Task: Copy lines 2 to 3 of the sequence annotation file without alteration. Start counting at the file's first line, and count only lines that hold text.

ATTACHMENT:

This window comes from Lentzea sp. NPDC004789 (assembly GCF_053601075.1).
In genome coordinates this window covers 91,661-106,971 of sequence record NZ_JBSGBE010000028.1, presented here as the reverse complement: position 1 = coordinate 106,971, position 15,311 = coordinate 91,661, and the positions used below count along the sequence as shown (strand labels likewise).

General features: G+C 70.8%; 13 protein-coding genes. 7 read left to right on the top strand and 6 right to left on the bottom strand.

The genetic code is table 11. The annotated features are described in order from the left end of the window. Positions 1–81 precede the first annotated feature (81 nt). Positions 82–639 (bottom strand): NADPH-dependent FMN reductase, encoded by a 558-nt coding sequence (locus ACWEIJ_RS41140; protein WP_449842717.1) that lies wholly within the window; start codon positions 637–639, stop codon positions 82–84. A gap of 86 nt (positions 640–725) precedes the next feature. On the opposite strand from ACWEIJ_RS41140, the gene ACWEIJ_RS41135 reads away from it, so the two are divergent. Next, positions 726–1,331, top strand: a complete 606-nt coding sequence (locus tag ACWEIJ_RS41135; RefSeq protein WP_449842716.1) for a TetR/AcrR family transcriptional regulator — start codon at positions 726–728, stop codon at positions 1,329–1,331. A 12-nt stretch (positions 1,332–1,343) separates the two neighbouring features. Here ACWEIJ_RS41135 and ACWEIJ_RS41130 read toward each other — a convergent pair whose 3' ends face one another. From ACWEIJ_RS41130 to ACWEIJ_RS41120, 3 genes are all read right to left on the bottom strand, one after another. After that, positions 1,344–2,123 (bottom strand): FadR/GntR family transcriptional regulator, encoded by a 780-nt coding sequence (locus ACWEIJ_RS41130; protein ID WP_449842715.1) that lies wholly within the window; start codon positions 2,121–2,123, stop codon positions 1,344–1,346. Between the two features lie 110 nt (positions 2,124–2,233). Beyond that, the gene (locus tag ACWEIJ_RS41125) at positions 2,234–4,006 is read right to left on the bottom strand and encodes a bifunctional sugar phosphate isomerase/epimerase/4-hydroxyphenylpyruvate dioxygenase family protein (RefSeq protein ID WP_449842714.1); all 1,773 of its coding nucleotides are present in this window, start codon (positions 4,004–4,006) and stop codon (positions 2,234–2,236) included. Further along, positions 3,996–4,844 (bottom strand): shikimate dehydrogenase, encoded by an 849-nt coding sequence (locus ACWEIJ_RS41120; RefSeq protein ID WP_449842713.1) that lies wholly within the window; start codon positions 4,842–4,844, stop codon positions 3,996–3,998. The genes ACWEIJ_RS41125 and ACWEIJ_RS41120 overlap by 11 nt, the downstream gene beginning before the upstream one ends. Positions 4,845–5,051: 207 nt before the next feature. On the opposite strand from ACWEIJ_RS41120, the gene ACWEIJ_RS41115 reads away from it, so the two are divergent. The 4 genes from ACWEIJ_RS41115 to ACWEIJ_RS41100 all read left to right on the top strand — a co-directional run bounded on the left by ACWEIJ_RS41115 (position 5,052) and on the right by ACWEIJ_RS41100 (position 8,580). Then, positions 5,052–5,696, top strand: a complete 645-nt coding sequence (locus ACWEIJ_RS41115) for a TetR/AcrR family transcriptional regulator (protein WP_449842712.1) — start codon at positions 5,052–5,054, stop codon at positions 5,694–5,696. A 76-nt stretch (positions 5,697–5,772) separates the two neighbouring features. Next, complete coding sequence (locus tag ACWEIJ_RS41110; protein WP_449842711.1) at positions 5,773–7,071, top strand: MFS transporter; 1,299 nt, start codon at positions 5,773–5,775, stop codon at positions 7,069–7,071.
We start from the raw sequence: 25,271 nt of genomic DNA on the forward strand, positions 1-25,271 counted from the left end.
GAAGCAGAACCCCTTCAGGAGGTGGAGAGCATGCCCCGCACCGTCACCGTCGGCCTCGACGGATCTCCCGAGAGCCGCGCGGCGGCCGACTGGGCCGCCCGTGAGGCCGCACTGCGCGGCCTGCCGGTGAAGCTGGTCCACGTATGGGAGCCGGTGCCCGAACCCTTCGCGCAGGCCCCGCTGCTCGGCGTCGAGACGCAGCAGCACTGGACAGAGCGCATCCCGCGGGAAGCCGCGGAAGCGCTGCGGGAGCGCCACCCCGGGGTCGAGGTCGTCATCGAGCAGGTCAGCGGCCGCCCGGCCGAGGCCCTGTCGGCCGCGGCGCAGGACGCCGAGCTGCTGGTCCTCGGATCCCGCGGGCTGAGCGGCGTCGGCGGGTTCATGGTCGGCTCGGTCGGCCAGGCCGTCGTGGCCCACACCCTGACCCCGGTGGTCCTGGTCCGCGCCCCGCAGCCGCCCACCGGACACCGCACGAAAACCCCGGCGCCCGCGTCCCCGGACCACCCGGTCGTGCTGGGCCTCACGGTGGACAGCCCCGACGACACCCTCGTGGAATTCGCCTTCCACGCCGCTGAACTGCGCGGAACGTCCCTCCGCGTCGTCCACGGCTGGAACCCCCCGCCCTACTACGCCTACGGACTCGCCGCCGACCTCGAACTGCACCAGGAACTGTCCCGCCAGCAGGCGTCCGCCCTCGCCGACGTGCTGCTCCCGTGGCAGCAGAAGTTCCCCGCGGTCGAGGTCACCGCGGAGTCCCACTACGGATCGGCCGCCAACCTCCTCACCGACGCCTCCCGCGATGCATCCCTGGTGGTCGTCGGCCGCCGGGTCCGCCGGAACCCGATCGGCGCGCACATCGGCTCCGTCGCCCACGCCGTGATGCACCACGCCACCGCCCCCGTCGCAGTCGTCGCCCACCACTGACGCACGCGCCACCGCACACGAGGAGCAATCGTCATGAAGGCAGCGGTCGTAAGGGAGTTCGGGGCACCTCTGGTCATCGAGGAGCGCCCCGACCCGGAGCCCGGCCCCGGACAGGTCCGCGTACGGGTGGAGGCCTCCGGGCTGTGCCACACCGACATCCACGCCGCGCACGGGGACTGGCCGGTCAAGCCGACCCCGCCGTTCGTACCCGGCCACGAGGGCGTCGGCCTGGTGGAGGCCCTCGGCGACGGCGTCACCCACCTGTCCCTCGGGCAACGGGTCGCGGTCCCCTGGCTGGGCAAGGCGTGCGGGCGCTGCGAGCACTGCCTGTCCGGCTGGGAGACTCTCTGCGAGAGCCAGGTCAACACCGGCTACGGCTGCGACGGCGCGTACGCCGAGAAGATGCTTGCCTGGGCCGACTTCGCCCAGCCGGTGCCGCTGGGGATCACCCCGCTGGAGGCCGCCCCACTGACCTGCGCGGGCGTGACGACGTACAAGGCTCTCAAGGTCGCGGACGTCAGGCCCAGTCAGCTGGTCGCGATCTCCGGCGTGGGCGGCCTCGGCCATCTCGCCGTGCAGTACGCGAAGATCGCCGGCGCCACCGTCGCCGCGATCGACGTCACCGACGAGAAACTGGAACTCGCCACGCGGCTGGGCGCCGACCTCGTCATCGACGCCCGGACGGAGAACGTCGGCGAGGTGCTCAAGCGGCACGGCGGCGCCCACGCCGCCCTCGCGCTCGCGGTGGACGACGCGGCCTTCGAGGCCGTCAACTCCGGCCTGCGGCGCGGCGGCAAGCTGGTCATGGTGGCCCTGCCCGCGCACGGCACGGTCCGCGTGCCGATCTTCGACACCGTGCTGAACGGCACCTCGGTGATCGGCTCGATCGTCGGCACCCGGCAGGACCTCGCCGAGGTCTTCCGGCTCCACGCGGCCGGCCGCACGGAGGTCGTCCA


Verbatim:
In genome coordinates this window covers 91,661-106,971 of sequence record NZ_JBSGBE010000028.1, presented here as the reverse complement: position 1 = coordinate 106,971, position 15,311 = coordinate 91,661, and the positions used below count along the sequence as shown (strand labels likewise).

General features: G+C 70.8%; 13 protein-coding genes. 7 read left to right on the top strand and 6 right to left on the bottom strand.